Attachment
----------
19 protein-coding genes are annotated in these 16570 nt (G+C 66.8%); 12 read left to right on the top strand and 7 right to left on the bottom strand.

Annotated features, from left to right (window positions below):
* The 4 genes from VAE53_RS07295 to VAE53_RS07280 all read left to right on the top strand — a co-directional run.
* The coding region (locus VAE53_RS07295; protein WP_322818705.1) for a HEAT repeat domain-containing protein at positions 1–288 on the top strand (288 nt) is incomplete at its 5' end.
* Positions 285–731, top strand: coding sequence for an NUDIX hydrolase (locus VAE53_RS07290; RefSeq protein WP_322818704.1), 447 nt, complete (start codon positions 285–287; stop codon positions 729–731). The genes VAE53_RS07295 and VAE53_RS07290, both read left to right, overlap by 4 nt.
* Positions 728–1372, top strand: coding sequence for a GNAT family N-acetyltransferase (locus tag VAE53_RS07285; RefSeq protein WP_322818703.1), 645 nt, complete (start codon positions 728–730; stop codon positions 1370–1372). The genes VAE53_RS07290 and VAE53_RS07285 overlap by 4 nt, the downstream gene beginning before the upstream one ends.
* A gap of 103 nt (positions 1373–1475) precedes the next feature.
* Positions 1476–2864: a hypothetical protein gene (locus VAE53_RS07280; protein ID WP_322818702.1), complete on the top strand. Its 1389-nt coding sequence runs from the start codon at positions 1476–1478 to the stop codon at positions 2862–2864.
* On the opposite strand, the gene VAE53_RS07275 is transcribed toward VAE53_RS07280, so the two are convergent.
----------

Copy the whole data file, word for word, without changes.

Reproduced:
19 protein-coding genes are annotated in these 16570 nt (G+C 66.8%); 12 read left to right on the top strand and 7 right to left on the bottom strand.

Annotated features, from left to right (window positions below):
* The 4 genes from VAE53_RS07295 to VAE53_RS07280 all read left to right on the top strand — a co-directional run.
* The coding region (locus VAE53_RS07295; protein WP_322818705.1) for a HEAT repeat domain-containing protein at positions 1–288 on the top strand (288 nt) is incomplete at its 5' end.
* Positions 285–731, top strand: coding sequence for an NUDIX hydrolase (locus VAE53_RS07290; RefSeq protein WP_322818704.1), 447 nt, complete (start codon positions 285–287; stop codon positions 729–731). The genes VAE53_RS07295 and VAE53_RS07290, both read left to right, overlap by 4 nt.
* Positions 728–1372, top strand: coding sequence for a GNAT family N-acetyltransferase (locus tag VAE53_RS07285; RefSeq protein WP_322818703.1), 645 nt, complete (start codon positions 728–730; stop codon positions 1370–1372). The genes VAE53_RS07290 and VAE53_RS07285 overlap by 4 nt, the downstream gene beginning before the upstream one ends.
* A gap of 103 nt (positions 1373–1475) precedes the next feature.
* Positions 1476–2864: a hypothetical protein gene (locus VAE53_RS07280; protein ID WP_322818702.1), complete on the top strand. Its 1389-nt coding sequence runs from the start codon at positions 1476–1478 to the stop codon at positions 2862–2864.
* On the opposite strand, the gene VAE53_RS07275 is transcribed toward VAE53_RS07280, so the two are convergent.